M: It's a 24/7 job. Literally. I can barely go a couple hours without posting something, responding to comments, DM's, emails, etc. That being said, I'm generally posting things/ creating content around things that bring me joy. That's the only way, in my opinion, to make this kind of lifestyle sustainable. You have to do it in a way that brings you joy, because in many ways, my account actually isn't for me, it's for you, it's for them, it's for everyone following and not following, I have to think in a way, how do I create content that will be useful for my audience. That they can take away something from it...while simultaneously doing that around things I love and I connect with. I think something tricky with food too is like I mentioned earlier, I used to struggle with an eating disorder. My mind was constantly on food, what I was going to eat, how much of it, what I wasn't going to eat, foods I labeled as bad, etc. Having a food blog, I am still thinking about food a lot, and sometimes I feel like I'm mirroring past tendencies. This is when I have to step back and do things for myself. I don't have to post a pretty meal everyday. I don't have to create recipes everyday. Instead, I can share with my followers, maybe how I'm struggling with food that day, or how I just feel like a bagel instead of a smoothie. Bringing more realness into the social space is always beneficial in my opinion, and connecting with people daily, on how they have similar struggles, or resonate with something I shared, is so rewarding. Not rewarding in the sense that they struggle, but more that we are all human. And we don't have to deal with any of our struggles alone. 

Mimi's Meals Pancakes

T: How have your previous experiences shaped Mimi's Meals and how do you stand out from other food accounts?
M: I'm human and I'm not afraid to show what that means. As humans we feel all things. A highlight reel, like Instagram, does not usually depict what it's like to be human. I'm not afraid to show all of the emotions I experience. I'm not afraid to share some vulnerable pieces of writing that I've written. I also don't eat like "typical" food bloggers. I don't follow a specific diet, I eat bagels, I drink, I smoke, I eat out, I feel like shit sometimes and that's not balance~~~ that's just living in a world where we feel like we have to have our "good" and "bad" habits validated with a label. I'm not about that. I'm just trying to connect with others so no one feels the way I felt when I was 14 years old. This account in many ways is for my 14 year old self, to show that life doesn't get easier but you get stronger, emotions aren't a weakness, and don't be afraid to lean on others.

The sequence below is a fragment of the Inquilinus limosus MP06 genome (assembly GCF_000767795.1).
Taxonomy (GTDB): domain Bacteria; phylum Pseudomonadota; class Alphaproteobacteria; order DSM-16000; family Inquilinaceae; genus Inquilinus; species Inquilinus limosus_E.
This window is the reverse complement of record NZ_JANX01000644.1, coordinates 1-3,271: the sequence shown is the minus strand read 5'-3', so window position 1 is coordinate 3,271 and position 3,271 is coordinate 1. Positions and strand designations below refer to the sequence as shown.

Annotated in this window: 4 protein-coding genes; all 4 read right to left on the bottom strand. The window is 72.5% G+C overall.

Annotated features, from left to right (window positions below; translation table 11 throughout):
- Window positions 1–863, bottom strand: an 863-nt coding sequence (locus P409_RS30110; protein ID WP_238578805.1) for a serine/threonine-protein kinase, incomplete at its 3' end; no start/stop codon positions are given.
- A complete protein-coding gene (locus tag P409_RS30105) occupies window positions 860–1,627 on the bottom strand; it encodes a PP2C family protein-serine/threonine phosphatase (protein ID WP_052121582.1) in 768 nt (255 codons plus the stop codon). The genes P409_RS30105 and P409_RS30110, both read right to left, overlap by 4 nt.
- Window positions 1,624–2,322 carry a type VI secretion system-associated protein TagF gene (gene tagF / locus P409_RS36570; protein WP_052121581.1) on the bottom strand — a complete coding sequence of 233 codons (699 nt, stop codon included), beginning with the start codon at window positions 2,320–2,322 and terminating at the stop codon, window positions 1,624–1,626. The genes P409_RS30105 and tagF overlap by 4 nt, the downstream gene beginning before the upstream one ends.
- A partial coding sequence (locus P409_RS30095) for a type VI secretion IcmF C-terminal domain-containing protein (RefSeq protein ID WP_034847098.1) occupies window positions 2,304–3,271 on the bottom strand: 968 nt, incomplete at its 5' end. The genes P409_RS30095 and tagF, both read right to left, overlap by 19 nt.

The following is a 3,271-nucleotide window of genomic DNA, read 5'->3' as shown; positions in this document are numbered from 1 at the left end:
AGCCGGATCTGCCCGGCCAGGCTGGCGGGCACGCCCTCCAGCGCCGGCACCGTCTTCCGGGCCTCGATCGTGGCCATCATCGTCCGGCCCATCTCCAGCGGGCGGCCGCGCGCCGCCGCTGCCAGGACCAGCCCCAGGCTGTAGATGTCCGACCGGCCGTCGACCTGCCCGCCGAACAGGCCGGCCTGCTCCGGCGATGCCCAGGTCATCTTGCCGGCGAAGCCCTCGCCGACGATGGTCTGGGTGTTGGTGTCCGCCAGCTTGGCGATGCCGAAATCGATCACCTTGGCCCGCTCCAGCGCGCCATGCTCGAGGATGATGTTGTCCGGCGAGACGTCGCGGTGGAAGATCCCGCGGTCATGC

Mimi Connelly of Mimi's Meals
T: What advice would you give other young women who aspire to do something creative, whether that's becoming a content creator, starting a business or just following their dreams in general?
M: Do it. Whatever you are passionate about or just feel in your gut, that there is something you want to do, then do it. It's not always going to be easy, and maybe you'll have to work some jobs on the side at first, but don't give up. I think one of the tricky things about trying to live a creative life is it's not the norm. There's no clear path for us. What works for someone might not work for you, and that's okay. Don't don't don't compare, it's just an addiction to losing. Stay on your path, listen to your intuition and share your passion and creativity with anyone and everyone. Even if you feel like people aren't listening. Keep sharing. People may not understand it, but it's not for them to understand. If anything people in their corporate jobs are probably just going to be jealous that you are happy and following something that lights you up. Don't let their projections make you think that you shouldn't do what you want to do. 

T: If you could give one piece of advice to your younger self, what would it be? 
M: God, I would just give myself a hug. I would tell myself that there's no need to rush or stress through things. Life happens just on time and everything and anything that happens to you is exactly what is meant to happen. 

T: What does the future hold for you? What are your goals with Mimi's Meals and what can we expect to see next?
M: I hope to continue to build a community of support for others. Continuing to create content and share parts of myself. I hope to publish some books, and just never stop connecting and helping others feel less alone.